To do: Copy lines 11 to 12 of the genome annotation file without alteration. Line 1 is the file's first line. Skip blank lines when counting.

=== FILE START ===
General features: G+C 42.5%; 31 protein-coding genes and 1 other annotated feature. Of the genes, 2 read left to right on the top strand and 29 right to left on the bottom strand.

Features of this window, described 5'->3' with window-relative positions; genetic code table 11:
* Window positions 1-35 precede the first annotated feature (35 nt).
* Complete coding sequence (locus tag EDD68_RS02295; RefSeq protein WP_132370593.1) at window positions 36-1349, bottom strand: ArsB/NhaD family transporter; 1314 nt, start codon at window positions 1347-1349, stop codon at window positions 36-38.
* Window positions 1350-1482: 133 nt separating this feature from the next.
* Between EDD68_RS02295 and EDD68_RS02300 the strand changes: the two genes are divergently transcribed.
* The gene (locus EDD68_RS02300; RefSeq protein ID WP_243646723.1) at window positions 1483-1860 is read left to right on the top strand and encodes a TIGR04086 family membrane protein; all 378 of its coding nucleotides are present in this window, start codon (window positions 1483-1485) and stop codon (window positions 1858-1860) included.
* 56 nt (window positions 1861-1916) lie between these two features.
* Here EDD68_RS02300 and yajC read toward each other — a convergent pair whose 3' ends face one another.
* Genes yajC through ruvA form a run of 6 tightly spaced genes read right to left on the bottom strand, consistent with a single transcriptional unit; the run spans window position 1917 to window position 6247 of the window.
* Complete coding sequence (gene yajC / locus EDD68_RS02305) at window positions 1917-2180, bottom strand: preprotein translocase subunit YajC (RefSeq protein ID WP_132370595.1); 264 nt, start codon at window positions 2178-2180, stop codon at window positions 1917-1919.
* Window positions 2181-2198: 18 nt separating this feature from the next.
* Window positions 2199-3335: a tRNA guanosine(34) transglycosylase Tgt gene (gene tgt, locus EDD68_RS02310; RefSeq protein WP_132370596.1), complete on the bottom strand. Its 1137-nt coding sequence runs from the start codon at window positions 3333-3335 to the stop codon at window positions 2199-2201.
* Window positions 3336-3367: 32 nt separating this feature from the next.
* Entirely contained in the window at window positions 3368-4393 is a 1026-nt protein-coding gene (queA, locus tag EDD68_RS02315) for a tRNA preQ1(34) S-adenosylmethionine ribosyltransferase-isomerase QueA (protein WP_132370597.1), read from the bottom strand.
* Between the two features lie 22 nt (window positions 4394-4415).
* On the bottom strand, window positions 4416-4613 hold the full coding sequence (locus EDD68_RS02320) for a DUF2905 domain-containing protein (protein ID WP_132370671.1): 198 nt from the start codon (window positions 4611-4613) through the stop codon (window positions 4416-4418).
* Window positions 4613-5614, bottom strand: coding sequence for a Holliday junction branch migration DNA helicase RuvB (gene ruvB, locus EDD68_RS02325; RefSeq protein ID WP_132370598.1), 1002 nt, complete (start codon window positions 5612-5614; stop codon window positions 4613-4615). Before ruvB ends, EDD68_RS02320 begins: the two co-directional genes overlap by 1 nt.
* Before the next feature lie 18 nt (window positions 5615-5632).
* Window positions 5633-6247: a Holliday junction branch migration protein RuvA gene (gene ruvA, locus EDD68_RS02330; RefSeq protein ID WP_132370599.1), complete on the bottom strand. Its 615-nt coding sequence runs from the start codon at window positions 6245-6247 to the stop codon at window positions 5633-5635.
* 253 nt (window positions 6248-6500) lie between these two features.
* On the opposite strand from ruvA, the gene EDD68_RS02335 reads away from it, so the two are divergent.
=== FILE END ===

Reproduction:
* Complete coding sequence (gene yajC / locus EDD68_RS02305) at window positions 1917-2180, bottom strand: preprotein translocase subunit YajC (RefSeq protein ID WP_132370595.1); 264 nt, start codon at window positions 2178-2180, stop codon at window positions 1917-1919.
* Window positions 2181-2198: 18 nt separating this feature from the next.